The Hundred Dresses by Eleonor Estes
Illustrated by Louis Slobodkin
A literature written specifically for children did not begin to evolve until the 18th century, prior to which children used the Bible for their first primer. Most early children’s books were moralistic tracts written with the goal of instructing values and manners. Towards the end of the 20th century, a different instructional motivation in children’s books took hold in the multicultural social realism movement, with stories purposely written to promote tolerance or create an understanding of adoption, divorce, death, alcoholism, same sex parents, or the trauma of displacement caused by the arrival of a new baby. All books inform, but those written with the goal of instruction may serve an immediate need but rarely enter the pantheon.
An exception is The Hundred Dresses, still as moving and powerful today as when it was written by Eleonor Estes in 1944. Wanda Petronski is a motherless child who is tormented by her classmates because of her poverty, her Polish immigrant roots, and her fanciful claim of having 100 beautiful dresses in her closet. The story is told from the point of view of Maddie, secretly compassionate but lacking in courage, fearful that she herself may be ostracized if she remonstrates with her best friend, the popular Peggy. After Wanda’s family moves from the town, driven away by prejudice and teasing, her tormentors discover that the 100 dresses are beautifully painted designs that reflect an extraordinary talent.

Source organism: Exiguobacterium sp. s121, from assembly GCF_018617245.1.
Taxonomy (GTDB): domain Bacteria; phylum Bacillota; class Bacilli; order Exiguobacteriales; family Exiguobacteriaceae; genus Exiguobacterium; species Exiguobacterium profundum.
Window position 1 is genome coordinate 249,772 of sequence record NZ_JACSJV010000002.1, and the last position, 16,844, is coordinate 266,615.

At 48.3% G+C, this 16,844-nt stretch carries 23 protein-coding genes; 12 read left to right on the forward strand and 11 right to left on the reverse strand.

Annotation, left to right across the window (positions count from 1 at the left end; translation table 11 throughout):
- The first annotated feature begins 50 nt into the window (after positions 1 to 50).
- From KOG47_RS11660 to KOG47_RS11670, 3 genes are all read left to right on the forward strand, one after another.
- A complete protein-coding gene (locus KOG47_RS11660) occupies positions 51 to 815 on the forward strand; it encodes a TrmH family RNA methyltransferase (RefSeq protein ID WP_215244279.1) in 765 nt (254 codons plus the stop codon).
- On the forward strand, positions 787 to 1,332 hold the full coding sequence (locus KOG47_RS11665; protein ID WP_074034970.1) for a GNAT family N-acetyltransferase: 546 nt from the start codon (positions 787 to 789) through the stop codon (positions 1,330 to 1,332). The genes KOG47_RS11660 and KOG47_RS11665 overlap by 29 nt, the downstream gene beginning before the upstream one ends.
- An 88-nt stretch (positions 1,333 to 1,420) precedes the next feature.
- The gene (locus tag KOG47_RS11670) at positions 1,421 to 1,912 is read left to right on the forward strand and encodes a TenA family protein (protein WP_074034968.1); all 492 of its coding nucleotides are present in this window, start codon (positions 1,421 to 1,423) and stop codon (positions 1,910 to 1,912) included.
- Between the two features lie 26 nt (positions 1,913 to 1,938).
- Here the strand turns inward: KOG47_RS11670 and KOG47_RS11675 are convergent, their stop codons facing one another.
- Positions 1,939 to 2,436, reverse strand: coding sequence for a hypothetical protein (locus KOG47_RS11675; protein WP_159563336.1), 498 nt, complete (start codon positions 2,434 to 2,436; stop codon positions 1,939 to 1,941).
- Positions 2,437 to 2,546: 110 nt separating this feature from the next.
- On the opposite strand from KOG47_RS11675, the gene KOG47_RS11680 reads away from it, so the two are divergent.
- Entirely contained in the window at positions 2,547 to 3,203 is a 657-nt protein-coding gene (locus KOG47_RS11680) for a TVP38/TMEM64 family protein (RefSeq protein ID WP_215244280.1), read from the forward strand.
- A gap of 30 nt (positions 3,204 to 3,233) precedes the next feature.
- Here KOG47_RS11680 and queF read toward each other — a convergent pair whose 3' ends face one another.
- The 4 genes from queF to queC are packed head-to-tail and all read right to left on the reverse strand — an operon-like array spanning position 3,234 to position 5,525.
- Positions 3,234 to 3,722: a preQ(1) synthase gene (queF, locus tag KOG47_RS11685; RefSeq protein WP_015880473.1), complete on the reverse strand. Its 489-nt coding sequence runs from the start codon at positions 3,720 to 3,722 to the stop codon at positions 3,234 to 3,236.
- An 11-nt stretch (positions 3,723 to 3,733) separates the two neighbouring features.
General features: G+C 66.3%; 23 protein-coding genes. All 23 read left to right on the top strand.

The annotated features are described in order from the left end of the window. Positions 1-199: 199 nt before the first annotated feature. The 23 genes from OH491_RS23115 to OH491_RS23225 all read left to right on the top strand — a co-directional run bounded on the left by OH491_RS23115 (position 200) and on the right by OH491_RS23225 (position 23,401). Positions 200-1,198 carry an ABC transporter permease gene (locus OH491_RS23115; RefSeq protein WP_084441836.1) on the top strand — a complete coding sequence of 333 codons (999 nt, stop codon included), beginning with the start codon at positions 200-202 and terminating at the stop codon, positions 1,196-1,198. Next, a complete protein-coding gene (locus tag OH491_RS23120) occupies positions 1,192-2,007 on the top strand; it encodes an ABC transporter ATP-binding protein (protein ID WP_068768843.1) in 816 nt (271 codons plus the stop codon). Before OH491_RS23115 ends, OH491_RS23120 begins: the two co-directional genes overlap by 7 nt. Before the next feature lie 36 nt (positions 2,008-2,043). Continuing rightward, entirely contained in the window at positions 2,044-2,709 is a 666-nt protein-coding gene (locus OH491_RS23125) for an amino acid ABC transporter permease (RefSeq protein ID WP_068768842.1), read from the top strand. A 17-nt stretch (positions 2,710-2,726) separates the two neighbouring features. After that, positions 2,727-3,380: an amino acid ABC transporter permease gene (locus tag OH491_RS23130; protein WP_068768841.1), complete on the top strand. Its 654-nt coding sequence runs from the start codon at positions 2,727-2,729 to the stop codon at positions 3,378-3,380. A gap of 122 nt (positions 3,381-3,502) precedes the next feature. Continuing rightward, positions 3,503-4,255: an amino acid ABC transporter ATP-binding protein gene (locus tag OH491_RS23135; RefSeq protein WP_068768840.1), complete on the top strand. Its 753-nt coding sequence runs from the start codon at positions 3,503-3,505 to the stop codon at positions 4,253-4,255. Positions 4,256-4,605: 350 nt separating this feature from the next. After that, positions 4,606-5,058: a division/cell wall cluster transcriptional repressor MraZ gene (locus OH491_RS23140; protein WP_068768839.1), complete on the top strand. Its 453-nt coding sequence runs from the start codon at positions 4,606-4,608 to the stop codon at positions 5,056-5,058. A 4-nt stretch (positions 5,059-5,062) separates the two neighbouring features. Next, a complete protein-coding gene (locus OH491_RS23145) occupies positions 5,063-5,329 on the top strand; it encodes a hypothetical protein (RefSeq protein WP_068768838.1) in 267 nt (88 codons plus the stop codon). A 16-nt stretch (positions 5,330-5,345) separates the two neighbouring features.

Eleanor Estes presents a sensitive and unshirking portrayal of childhood cruelty. The book is subtly nuanced: through a final gift of generosity, Wanda offers forgiveness to Peggy and Maddie. Yet Maddie never apologizes, despite her professed intentions, and thus there is no comforting resolution for her, no absolution of her shame. She remains haunted by the painful image of Wanda standing alone in a sunny spot by the wall in the school yard, ostracized by the laughing circle of girls.
There is something about Louis Slobodkin’s soft shaded lines, featureless faces, and white space that captures the terrible loneliness of a friendless child. The son of Ukrainian immigrants, Slobodkin was largely a sculptor until a chance vacation encounter with Eleanor Estes resulted in his trying his hand at book illustration. He collaborated with Estes on six of her books, including the Moffats trilogy with which she launched her highly successful writing career.